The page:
suPAR in the Emergency Department

In the emergency departments, shortened hospital stays and a reduced number of beds cause a large patient turnover.

For optimal treatment and observation of patients admitted to the emergency departments, a proper risk assessment is needed to ensure that the most ill patients are prioritized and are quickly examined and put under a more careful observation. Moreover, unnecessary admissions and the complications from these (functional decline, delirium, and iatrogenic infections) are avoided by identifying those patients who can be discharged.

So far, systematized triage systems are used for this risk assessment and to prioritize the order of patients to be treated.

A major proportion of patients admitted to emergency departments are elderly medical patients, including many multimorbid, weak, and frail patients often presenting unspecific symptoms.

Studies from various emergency departments located in the Copenhagen region, Denmark, among others the emergency departments at Hvidovre Hospital, Hillerød Hospital, and Frederiksberg Hospital, have shown that suPAR is associated with:

  • Age1,2
  • Severe and/or multiple comorbidities1,2
  • Length of hospital stay2
  • Admission to an intensive care unit2,3
  • Readmission within 30 and 90 days2
  • 48-hour, 30-day and 90-day mortality2

This means that in acute medical patients, suPAR measured on admission is higher in elderly patients, patients who end up being admitted for a long period, patients ending up in the intensive care unit, seriously or chronically ill patients, and multimorbid patients as well as patients who are readmitted or die within 30 as well as 90 days1–4.

Even taking into account other well-known prognostic factors, including sex, age, Charlson score, and CRP, suPAR still remains an independent predictor of readmission and mortality within 30 as well as 90 days2.

On the other hand, patients with a low suPAR level are at a lower risk of being readmitted or dying compared to others of the same age. Example:

  • The background 30- and 90-day mortality in patients below the age of 70 is 1.5% and 2.9%, respectively2.
  • In a patient below the age of 70 with a suPAR level of 0-3 ng/mL, the risk of dying within 30 and 90 days is 0.3% and 0.8%, respectively2.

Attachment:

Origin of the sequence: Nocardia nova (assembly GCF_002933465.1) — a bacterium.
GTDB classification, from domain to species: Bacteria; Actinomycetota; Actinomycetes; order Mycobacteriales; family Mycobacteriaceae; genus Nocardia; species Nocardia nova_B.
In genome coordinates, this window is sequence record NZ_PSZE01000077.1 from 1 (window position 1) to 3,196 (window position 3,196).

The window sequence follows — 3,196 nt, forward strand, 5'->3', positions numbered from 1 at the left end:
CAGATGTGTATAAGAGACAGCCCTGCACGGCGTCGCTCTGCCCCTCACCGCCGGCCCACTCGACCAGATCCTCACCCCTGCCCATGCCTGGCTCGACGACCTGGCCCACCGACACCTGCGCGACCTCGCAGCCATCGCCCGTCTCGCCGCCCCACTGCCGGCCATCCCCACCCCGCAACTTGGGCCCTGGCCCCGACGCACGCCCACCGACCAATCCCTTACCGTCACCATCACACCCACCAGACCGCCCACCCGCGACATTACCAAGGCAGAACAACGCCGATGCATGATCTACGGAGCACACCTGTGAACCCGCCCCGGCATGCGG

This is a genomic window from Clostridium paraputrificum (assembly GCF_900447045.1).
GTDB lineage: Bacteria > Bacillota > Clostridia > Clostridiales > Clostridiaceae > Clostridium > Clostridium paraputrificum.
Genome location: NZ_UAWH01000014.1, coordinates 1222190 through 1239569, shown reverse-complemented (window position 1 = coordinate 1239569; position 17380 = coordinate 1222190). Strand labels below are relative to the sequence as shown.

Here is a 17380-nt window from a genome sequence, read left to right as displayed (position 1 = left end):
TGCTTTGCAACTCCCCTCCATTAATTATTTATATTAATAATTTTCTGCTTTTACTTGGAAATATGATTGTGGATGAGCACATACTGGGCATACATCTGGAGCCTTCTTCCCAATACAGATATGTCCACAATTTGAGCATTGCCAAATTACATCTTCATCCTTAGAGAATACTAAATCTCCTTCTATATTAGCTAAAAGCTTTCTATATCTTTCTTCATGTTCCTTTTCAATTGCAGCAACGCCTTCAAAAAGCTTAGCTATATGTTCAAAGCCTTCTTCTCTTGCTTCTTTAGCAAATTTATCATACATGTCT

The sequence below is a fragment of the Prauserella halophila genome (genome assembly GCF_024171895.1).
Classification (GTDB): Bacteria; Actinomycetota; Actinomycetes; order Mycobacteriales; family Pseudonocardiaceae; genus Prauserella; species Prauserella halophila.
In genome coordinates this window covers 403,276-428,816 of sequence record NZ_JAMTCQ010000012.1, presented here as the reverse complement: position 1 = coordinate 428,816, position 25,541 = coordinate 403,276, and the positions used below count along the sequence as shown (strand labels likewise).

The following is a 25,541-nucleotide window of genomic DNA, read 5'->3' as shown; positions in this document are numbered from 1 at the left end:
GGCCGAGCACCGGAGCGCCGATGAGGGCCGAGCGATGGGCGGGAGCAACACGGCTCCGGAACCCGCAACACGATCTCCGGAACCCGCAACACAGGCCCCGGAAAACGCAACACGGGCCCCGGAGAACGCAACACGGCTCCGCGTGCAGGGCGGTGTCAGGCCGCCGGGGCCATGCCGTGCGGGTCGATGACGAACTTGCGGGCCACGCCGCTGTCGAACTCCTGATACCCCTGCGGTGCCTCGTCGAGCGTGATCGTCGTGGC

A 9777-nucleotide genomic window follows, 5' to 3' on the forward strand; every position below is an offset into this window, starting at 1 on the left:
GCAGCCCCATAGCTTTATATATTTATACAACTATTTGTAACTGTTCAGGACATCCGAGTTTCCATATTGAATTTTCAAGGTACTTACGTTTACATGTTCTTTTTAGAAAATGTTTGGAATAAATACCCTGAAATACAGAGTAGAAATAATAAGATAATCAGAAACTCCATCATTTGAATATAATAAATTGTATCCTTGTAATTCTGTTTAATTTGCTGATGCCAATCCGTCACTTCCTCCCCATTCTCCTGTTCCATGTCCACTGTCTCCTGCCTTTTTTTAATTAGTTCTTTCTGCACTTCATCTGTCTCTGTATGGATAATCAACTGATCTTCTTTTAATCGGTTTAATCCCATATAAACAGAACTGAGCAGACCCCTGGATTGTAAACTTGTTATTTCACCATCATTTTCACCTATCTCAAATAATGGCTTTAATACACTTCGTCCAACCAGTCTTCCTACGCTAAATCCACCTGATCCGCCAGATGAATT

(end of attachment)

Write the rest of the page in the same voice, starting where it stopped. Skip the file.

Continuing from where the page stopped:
• By comparison, in a patient below the age of 70 with a suPAR level above 9 ng/mL the risk of dying within 30 and 90 days is 19.7% and 27.6%, respectively2.


The suPAR level is elevated in emergency medical patients with:

  • cancer, diabetes, dementia, paralyses, cardiovascular diseases, chronic pulmonary diseases, peptic ulcer, hepatic diseases, rheumatic diseases, and renal/urinary tract diseases1,2,4.

Data from Hvidovre Hospital emergency department2.

Age: Median (25-75%) suPAR level:

  • 0-50 years: 2.3 ng/mL (1.8-3.0)
  • 50-70 years: 3.0 ng/mL (2.3-4.2)
  • >70 years: 4.4 ng/mL (3.2-6.1)

Length of hospital stay: Median suPAR level (25-75%):

  • 0 days: 2.6 ng/mL (1.9-3.6)
  • 2-4 days: 3.7 ng/mL (2.7-5.3)
  • >10 days: 5.1 ng/mL (3.6-7.5)

Admission to intensive care unit:

Median suPAR level (25-75%):

  • ÷ intensive care unit: 3.2 ng/mL (2.2-4.6)
  • + intensive care unit: 5.6 ng/mL (3.0-7.9)

Charlson score (number and severity of comorbidities):
Median suPAR level (25-75%):

  • No comorbidities: 2.9 ng/mL (2.1-4.2)
  • Charlson score = 1: 3.7 ng/mL (2.7-5.4)
  • Charlson score ≥ 4: 7.2 ng/mL (4.8-10.9)

Readmission: Median suPAR level (25-75%):

  • Neither readmission nor mortality within 30 days: 3.0 ng/mL (2.2-4.2)
  • Readmission within 30 days: 3.9 ng/mL (2.7-5.6)

Mortality (see Appendix 1):

Median suPAR level (25-75%):

  • Survived for 30 days: 3.1 ng/mL (2.2-4.5)
  • Died within 30 days: 6.8 ng/mL (4.7-9.9)
  • 30-day mortality AUC: 0.84 (95% CI: 0.81-0.86)

suPAR and clinical signs